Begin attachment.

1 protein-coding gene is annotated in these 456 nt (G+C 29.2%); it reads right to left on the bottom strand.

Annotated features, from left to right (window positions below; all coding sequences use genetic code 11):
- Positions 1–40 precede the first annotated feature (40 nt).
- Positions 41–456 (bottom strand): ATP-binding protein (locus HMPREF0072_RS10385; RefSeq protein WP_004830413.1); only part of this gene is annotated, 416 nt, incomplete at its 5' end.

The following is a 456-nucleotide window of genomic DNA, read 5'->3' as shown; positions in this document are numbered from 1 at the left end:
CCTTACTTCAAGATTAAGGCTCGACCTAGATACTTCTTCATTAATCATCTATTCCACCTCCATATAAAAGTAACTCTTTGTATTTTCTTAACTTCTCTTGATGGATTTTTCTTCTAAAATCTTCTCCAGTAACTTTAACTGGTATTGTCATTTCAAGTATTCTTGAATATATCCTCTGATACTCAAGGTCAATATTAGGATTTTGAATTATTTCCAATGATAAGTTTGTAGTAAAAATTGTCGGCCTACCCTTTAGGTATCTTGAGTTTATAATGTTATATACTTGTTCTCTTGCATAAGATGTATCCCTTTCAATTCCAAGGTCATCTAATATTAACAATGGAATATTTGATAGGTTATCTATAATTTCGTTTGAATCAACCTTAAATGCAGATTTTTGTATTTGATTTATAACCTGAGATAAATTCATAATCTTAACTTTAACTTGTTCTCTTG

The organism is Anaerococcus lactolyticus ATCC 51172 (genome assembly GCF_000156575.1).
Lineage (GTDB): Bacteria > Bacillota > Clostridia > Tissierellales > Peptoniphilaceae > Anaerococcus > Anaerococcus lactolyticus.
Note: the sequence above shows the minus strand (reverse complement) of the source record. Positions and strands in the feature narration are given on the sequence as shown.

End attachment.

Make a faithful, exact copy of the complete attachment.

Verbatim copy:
1 protein-coding gene is annotated in these 456 nt (G+C 29.2%); it reads right to left on the bottom strand.

Annotated features, from left to right (window positions below; all coding sequences use genetic code 11):
- Positions 1–40 precede the first annotated feature (40 nt).
- Positions 41–456 (bottom strand): ATP-binding protein (locus HMPREF0072_RS10385; RefSeq protein WP_004830413.1); only part of this gene is annotated, 416 nt, incomplete at its 5' end.

The following is a 456-nucleotide window of genomic DNA, read 5'->3' as shown; positions in this document are numbered from 1 at the left end:
CCTTACTTCAAGATTAAGGCTCGACCTAGATACTTCTTCATTAATCATCTATTCCACCTCCATATAAAAGTAACTCTTTGTATTTTCTTAACTTCTCTTGATGGATTTTTCTTCTAAAATCTTCTCCAGTAACTTTAACTGGTATTGTCATTTCAAGTATTCTTGAATATATCCTCTGATACTCAAGGTCAATATTAGGATTTTGAATTATTTCCAATGATAAGTTTGTAGTAAAAATTGTCGGCCTACCCTTTAGGTATCTTGAGTTTATAATGTTATATACTTGTTCTCTTGCATAAGATGTATCCCTTTCAATTCCAAGGTCATCTAATATTAACAATGGAATATTTGATAGGTTATCTATAATTTCGTTTGAATCAACCTTAAATGCAGATTTTTGTATTTGATTTATAACCTGAGATAAATTCATAATCTTAACTTTAACTTGTTCTCTTG

The organism is Anaerococcus lactolyticus ATCC 51172 (genome assembly GCF_000156575.1).
Lineage (GTDB): Bacteria > Bacillota > Clostridia > Tissierellales > Peptoniphilaceae > Anaerococcus > Anaerococcus lactolyticus.
Note: the sequence above shows the minus strand (reverse complement) of the source record. Positions and strands in the feature narration are given on the sequence as shown.